Why Have You Abandoned Me?
“My God, my God, why have you abandoned me?
Why are you so far away when I groan for help?
Every day I call to you, my God, but you do not answer.
Every night I lift my voice, but I find no relief.”
(Psalms 22:1-2 NLT)
Isn’t this a good reason to give up? When you feel God has abandoned you, what can save you now? I did feel that way when God wouldn’t speak to me, answer my many questions, or reply to my prayers of despair. Every day and every night I’d be praying, yet feeling more and more broken inside, like a busted clock falling apart gear by gear, waiting for its time to run out—or worse, to unwind itself on its own. That was what those days were like 19 years ago, after I denied God could help me yet I still cried out to Him for help. I don’t believe He was ignoring me. I was instead a double-minded man, faithless, being swept to and fro like waves by this or that argument or thought. I’d grab onto any debris of a philosophy in hopes of salvation some other way, some stepping stone back to reality. But as soon as I’d grabbed hold of some rock, it would sink along with me as doubt refilled my heart. James, the brother of Jesus, wrote about that double-mindedness. And speaking of Jesus, remember that Psalm up there?
“At noon, darkness fell across the whole land until three o’clock. At about three o’clock, Jesus called out with a loud voice, “Eli, Eli, lema sabachthani?” which means “My God, my God, why have you abandoned me?””
(Matthew 27:45-46 NLT)
As he hung dying on the cross, Jesus quoted that first line of Psalm 22. It was a rabbinical way of referring to a whole passage of Scripture, since there were no chapter or verse divisions yet. I believe he was showing us that in his dying moments, when any other human would be also dying of desperation, he instead remained meek by submitting his fate to God. The psalm continues:
“Yet you are holy, enthroned on the praises of Israel.
Our ancestors trusted in you, and you rescued them.
They cried out to you and were saved.
They trusted in you and were never disgraced.”
(Psalms 22:3-5 NLT)
A glimmer of hope then, because God has saved our ancestors before! And as we know from reading the Old Testament, those ancestors kept messing up royally. They fell to idols and countless sins again and again, just like I do. Yet God was faithful to them: trustworthy to save them despite their shortcomings. Jesus was in fact carrying out that faithfulness at that very moment on the cross by starting the process of saving the world.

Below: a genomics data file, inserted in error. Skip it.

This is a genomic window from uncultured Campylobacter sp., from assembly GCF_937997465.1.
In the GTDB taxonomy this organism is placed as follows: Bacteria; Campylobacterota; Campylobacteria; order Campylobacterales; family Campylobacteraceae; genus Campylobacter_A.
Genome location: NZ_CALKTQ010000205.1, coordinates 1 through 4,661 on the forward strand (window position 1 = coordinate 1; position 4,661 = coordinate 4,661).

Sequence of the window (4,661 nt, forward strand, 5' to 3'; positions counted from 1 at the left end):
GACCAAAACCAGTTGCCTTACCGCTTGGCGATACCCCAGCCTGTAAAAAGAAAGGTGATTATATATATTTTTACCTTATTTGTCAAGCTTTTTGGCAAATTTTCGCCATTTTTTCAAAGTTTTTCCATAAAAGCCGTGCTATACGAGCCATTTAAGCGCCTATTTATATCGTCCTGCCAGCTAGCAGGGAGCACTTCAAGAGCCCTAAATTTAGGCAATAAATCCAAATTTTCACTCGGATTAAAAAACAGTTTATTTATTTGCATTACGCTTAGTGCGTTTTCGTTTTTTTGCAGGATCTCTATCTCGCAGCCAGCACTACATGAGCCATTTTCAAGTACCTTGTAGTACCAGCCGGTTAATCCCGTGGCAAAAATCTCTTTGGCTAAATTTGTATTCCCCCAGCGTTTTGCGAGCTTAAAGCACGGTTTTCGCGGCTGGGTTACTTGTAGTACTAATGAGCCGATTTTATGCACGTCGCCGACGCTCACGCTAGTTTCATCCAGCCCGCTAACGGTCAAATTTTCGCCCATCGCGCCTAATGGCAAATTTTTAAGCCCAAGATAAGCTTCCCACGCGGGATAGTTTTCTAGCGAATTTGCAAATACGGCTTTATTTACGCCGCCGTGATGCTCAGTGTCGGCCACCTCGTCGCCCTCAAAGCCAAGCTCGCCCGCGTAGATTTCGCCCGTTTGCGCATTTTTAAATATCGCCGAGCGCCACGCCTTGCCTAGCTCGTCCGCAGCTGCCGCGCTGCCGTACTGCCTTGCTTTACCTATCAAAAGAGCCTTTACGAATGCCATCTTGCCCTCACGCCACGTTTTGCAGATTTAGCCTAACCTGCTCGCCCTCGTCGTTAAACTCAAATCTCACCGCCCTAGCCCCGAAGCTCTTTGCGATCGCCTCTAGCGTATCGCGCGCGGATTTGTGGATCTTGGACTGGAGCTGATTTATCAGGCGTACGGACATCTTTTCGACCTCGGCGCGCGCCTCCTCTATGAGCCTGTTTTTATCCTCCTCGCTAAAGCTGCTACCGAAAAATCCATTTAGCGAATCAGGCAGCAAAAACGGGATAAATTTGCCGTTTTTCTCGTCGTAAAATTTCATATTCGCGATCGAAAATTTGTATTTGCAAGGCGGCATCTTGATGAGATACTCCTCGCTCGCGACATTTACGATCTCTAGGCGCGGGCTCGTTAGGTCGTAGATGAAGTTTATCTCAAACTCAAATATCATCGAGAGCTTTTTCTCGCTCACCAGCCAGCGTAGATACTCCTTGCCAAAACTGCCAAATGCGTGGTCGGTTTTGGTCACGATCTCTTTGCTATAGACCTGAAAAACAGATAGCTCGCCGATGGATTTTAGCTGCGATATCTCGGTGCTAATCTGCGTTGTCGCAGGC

“Do not stay so far from me, for trouble is near, and no one else can help me.”
(Psalms 22:11 NLT)
I remember praying something along those lines, even though I didn’t believe it. I was trapped by my own doubts. Fear and hopelessness swirled around me like a hurricane, except there was never an eye of calm. Only calamity: a constant pelting of hail that at the time felt like hell, or as close to it as I would ever want to be. I felt completely alone as I sank beneath 10,000 feet of water; I could feel the rising pressure from all sides collapsing me. And like salt water, it was all undrinkable. So I thirsted as I drowned, thirsted for knowledge of the truth as I drowned in doubts of my every thought in search of it.
“My strength has dried up like sunbaked clay.
My tongue sticks to the roof of my mouth.
You have laid me in the dust and left me for dead.”
(Psalms 22:15 NLT)
So I gave up again and again. I had little to no strength in those days. No matter what surge of hope I’d find here and there from some fleeting joy, I knew the joy was material, physical, temporal. My spirit felt numb: not the pins and needles kind of numb, but a total unfeeling state. Had Jesus felt this kind of despair while on the cross? I can’t say I know the answer, though many theologians claim Jesus became separated from the Father there. And at this depth, I felt separated from God: the Father, the Son, and the Holy Spirit. Like I said, I was as close to hell as I’d ever been. Darkness and gloom permeated me every waking moment, and night and day blurred together because of no change in anything. No, there was change: the pressure from the depths rose and rose.
I couldn’t find strength in myself to reason myself out of this mental trap. I had once considered myself wise, but I had become a fool. And like a fool, I had said in my heart, “There is no God.” And here I was, living—or more appropriately, merely existing—as if there were no God. I was completely alone and surrounded by nothing but seawater, bitter and salty water that took life instead of giving it. I was in my own Dead Sea, my mind, where every molecule was a failed argument, hypothesis, and theory. All these were pressing down on me from every direction, crushing my bones and breaking my heart.
Yet I still had this undying core thought that I could swim my way out of this. Ha. As if I knew how to swim. But I kept trying. I argued with myself all day long, sometimes thinking I had broken the surface of contradictions and lies. But anytime I’d try to rest, I’d be sucked back in as if by riptide. Just keep swimming, right? But I would finally run out of strength. I felt nothing could give me strength to keep living.
“O Lord, do not stay far away! You are my strength; come quickly to my aid!”
(Psalms 22:19 NLT)
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